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Online Survey Respondents Excluded by TrueSample: “Bad” or Just Different?

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Online Survey Respondents Excluded by TrueSample: “Bad” or Just Different?
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The primary question asked of us at conferences or at other forums is: “Are TrueSample-excluded survey respondents really ‘bad’ respondents, or are they just different?”

TrueSample excludes online survey respondents who are “not real,” “not unique,” and “not engaged.” The first and second have to do with the respondents being verifiable and not duplicates. The third has to do with their performance in surveys – do they speed through the survey relative to other respondents, or do they straight-line their responses? In all three situations, the online survey respondents are different from others in characteristics that are separate from their survey responses. In other words, they are outliers, but they are classified as such not because of how they answer the survey questions, but because of other characteristics that they exhibit.

Therefore, the obvious question that we are asked is: why would we assume their data is not of high quality and therefore discard what could potentially be valuable information?

To answer that question, we need to consider the underlying problem: we start with the belief that there are, in fact, respondents who are intent on gaming the system and therefore provide less-than-truthful responses, thereby compromising online research data quality.

Starting with that assumption, the next step is how to identify them. We are definitely in unsupervised modeling land here. There are no tags that we can train a supervised model with, telling us what a “bad” respondent is. Supervised modeling is out of the question for this type of quality control – there is no cost effective way to identify a set of “bad” online survey respondents for model training.

So we do what we feel is the next best thing: we identify a set of undesirable characteristics, such as not providing verifiable information, like name/address (considering that is the only survey-agnostic information asked on a survey that we can verify) or speeding/straight-lining through an interview.

We feel strongly that online survey respondents that exhibit these undesirable characteristics are more likely to give data of poorer quality. And since our research (see the white paper on What Impact do Bad Respondents Have on Business Results) consistently shows that they provide data that is biased compared to the data provided by the individuals that do not exhibit these characteristics, we feel that the decision to exclude online survey respondents is the correct one.

There is a very valid argument made that the percentage of respondents that we call “bad” is more than small in some cases and in certain demographics. We agree that there are “good” respondents in the discarded pile that may have been excluded, for example, because their names and addresses are not verifiable for legitimate reasons, or because they think and move so quickly that they are in fastest few percentiles across a surveys and have been identified as “speeders.”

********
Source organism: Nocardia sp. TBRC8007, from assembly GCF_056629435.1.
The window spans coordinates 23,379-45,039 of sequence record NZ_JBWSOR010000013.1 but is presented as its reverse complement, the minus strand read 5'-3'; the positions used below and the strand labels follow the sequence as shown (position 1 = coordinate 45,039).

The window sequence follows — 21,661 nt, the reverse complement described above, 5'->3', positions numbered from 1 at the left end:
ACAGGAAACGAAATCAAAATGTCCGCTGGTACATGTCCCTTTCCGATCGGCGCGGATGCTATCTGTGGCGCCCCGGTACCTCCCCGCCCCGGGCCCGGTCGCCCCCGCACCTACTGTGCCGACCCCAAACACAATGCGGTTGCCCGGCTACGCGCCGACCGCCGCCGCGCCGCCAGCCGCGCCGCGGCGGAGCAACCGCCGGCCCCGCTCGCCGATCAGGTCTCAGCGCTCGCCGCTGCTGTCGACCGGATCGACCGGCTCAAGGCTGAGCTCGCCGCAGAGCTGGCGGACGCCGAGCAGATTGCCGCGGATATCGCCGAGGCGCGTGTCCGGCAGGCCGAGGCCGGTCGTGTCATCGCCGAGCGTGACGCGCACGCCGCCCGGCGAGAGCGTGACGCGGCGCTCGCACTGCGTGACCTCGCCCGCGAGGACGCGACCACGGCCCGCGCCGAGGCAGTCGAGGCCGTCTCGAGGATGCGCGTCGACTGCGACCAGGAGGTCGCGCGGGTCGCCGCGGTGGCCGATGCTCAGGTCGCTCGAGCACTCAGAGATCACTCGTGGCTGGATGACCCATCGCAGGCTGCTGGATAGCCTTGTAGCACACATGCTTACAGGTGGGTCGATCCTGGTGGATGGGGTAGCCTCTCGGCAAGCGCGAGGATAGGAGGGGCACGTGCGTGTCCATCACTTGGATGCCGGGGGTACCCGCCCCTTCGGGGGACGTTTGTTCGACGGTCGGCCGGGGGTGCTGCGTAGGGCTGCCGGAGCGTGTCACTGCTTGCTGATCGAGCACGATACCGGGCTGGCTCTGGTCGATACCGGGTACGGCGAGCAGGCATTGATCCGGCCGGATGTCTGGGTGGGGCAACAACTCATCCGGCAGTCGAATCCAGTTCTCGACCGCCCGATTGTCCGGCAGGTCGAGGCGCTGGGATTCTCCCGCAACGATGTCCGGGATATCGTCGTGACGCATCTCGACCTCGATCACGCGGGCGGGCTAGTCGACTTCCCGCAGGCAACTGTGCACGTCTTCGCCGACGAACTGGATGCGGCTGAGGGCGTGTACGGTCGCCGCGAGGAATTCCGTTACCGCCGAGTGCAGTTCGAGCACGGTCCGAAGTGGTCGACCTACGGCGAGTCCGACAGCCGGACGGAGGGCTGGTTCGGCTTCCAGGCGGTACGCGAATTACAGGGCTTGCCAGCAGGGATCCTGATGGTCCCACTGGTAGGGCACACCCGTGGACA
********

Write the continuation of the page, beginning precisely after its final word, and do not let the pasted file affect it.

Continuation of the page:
But do these people make up the majority of excluded respondents? If so, wouldn’t the data of the excluded people be closer to the data of the “good” ones? Is there something about these legitimately unverifiable people that causes their data to be in the same cluster as the gamers? We do realize that we are likely removing some respondents that are good – i.e. we are committing Type I errors. Having recognized this likelihood we are, in fact, continuing to conduct research to reduce these errors.

The questions that are asked of us are valid. If you truly believe that all online survey respondents are above-board, then in your view, such quality control measures are unnecessary. However, if you believe that there is a percentage of respondents that game the system and that provide questionable data, then we at TrueSample believe that we have a defensible quality control methodology. We also recognize that there is always room to improve a method and reduce errors. To this end, we are continuing to conduct research in this area and will continue to share our findings as we learn more.

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  • I think that is a perfectly acceptable method. There’s always going to be people trying to ‘win an iPad’ with no intention of reading the questions sufficiently.

    If I employed a survey company and that company removed a small % of respondents because of potential misinformation I would be thankful.

    • Hanna J

      Hi Robin – That’s exactly what we’re trying to do, so we’re glad you approve! Thank you for your comment and support. Have a great day.

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